Originally posted on STB:
بسم الله و الحمد لله والصلاة والسلام على رسول الله
If there is one thing I am learning this Ramadan, it is the navigation of the flaws of others in a way that is compassionate and wise.
Let me start by saying that we have a tendency, as Muslims, to romantisize Ramadan; to portray it as a month where everything goes right – the execution of prayers on time and with khushoo; delicious suhurs and iftars; bountiful energy; soaring levels of iman and taqwa; no arguments or disagreements, and so forth. The reality for many of us (maybe most?), however, can be captured in this statement that I came across recently:
“Not every day or night of Ramadan is one of spiritual uplifting and glowing soulfulness. Sometimes we will be overcome by anger, frustration, resentfulness, despair; sometimes there will be good reason for it, sometimes they’re more than the situation deserves…
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I was lying in bed last night setting my alarm for suhoor, when I realized that I turned six years old today. I reverted to Islam six years ago, on the first day of Ramadan 2009. When I looked back on what seems to be the giant circle I have made, I was actually moved to tears.
Since that first Ramadan, I have graduated college, gotten my first real job, gotten married, moved to Saudi Arabia, changed cities three times, gotten the legal marriage in Saudi Arabia, become certified as an English teacher, completed my Master’s degree, started a career as a free-lance writer, published a book series, and gotten divorced.
During these last years, I have not been kind to myself. I have deprived myself of things that make me happy, things that allow me to feel joy, and things that cause me to be grateful I am alive.
This is where that ends, and I begin.
I am going to make it up to myself, I promise. I have already begun visiting those friends that I wasn’t “allowed to”, doing those things I wasn’t “supposed to” and making up time with myself. It is perfectly ok that I will spend the majority of my Ramadan alone with my non-Muslim family. Al hamdililah I am so happy for this time.
This is where it all began. My parents raised me, coached me, taught me, and developed me into the woman that decided to say her shahada. Allah chose these parents for me to guide me on my path to Islam.
Allah also chose the environment in which I was raised. I was raised in a place where the water is visible from all windows in the house, and accessible through a short walk.
How did I think leaving it would not change me?
I plan on using this summer to return to all the places I have lost, and the people I have been unable to forget.
My next step is to visit Washington D.C., the place where my faith was the strongest. Ramadan is the perfect time for that. I know it won’t be the same, a lot of the community members that I once spent all my time with have moved on to different parts of the world, but the spirit is still there, alive if only in my memories.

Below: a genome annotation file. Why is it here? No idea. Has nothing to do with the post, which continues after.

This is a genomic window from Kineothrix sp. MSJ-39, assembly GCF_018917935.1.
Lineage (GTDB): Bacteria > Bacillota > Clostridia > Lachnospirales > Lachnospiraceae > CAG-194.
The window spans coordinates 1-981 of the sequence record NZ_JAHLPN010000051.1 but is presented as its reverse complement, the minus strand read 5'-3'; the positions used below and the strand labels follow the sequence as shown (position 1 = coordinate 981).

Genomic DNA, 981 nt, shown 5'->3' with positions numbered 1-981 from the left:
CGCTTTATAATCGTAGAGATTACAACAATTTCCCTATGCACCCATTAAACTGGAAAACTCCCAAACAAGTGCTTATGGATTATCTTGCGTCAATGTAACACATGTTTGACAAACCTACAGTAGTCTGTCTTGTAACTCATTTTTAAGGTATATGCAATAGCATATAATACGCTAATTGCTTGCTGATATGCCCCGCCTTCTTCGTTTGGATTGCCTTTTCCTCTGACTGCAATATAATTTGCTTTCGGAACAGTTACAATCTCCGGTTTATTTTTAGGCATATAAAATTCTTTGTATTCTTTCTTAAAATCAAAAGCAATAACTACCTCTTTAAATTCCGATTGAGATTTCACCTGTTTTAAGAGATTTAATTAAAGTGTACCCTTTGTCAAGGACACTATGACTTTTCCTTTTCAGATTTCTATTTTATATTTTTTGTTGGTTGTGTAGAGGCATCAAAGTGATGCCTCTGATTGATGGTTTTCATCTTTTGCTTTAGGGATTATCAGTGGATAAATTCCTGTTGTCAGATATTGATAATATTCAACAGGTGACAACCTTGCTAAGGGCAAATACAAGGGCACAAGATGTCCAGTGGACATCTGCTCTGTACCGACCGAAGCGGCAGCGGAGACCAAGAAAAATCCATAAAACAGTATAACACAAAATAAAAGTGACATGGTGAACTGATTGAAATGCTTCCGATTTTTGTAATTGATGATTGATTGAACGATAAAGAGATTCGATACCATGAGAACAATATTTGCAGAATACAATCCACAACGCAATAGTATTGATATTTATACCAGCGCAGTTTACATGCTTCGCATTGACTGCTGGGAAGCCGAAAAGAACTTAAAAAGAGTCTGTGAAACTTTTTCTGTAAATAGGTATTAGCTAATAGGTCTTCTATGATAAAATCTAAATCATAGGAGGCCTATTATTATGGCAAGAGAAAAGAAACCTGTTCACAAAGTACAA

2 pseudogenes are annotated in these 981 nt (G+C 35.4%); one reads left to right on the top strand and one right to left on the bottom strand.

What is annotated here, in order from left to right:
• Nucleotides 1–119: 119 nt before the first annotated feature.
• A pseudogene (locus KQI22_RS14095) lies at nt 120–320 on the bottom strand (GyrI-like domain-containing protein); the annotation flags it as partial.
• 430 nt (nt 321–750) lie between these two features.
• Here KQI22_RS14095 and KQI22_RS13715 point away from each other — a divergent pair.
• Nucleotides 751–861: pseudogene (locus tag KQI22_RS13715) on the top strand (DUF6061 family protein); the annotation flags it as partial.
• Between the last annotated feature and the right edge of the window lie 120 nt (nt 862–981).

Maybe it is simply nostalgia that is causing me to wander; maybe it is part of the mourning process, the process of starting over. I see it as a way of collecting the pieces of me I left behind, so I can leave behind the parts that I don’t need anymore.
This might be my seventh Ramadan, but I will always start again in this month. Every year I return to the place I chose this life, and every year I choose again.
I wish you all a healthy, safe, productive, and blessed Ramadan. May our fasts, prayers, supplications and charity be accepted and rewarded.
As always, salaam wa alaikum.
The good news is that I am no longer angry. I left Riyadh almost a month ago and the fog that enveloped my brain is finally beginning to lift. When I was preparing to leave Riyadh, I was so exhausted and emotionally drained that I wanted to go straight home. Apparently this wasn’t good enough. Due to the generosity of old friends, I was able to enjoy six days in three countries on my way back across the Atlantic. I am extremely grateful to have people in my life that care so much about my well-being and future. Those six days provided a much needed break between the ridiculousness of Riyadh and the deafening quiet of my return to the United States.
The most challenging aspect of leaving was packing. It essentially forced me to not drag anything that wasn’t truly important across the Atlantic because my baggage had to come out with me in every country (non-connecting flights). After trying to sort through my apartment, I came to the realization that it all had to go. I left a lot of things in that apartment that I really wish I could have brought with me, but it is just stuff. I am done hauling around things that weigh me down. J